With eyes set well back on their heads, tutukiwi (the snipe) could see widely. But what they could see coming, they couldn’t avoid!
Like their larger cousin, the kiwi, they nested on the ground. They were very tame. They ran about on the ground.
It suited them to live like this in our luscious landscape.
They did have a surprise though! Their night-time calls terrified early European explorers. Hak’wai, hak’wai, hak’wai – called a ghost from on high, & then a sound like a roaring jet-plane blasted the air!! No-one suspected a bird from the ground could be the culprit!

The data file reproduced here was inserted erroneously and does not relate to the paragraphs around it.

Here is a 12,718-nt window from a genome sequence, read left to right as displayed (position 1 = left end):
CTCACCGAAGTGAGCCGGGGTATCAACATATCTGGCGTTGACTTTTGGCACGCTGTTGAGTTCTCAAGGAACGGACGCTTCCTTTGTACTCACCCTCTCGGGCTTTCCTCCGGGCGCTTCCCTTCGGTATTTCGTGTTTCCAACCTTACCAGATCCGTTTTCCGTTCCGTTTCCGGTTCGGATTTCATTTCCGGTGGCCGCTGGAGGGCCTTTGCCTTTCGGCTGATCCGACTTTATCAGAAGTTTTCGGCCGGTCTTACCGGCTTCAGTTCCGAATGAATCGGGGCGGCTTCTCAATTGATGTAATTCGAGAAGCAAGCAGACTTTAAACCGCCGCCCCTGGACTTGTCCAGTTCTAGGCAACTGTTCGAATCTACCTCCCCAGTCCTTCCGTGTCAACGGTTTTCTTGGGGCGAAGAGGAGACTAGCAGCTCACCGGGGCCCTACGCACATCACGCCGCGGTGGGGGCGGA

Suddenly their changes were fatal. It was too late to fly back to the water – too late to hide their eggs in the rushes. In the daytime they were stuck on the ground – now the most dangerous place on earth to be
Too many predators went after them. First they were hunted by the adzebill – but there weren’t too many of them
Then they were hunted in their nests by kiore. Until they were mostly away on our off-shore islands
Then the Norway rat and the cat came, so that they were only on one last island out-post. Taukihepa (Big South Cape), southwest of Rakiura (Stewart Island)
Then, in 1964 the ship rat swam ashore. Two snipe were rescued by the New Zealand Wildlife Service, but both died before release
It was over.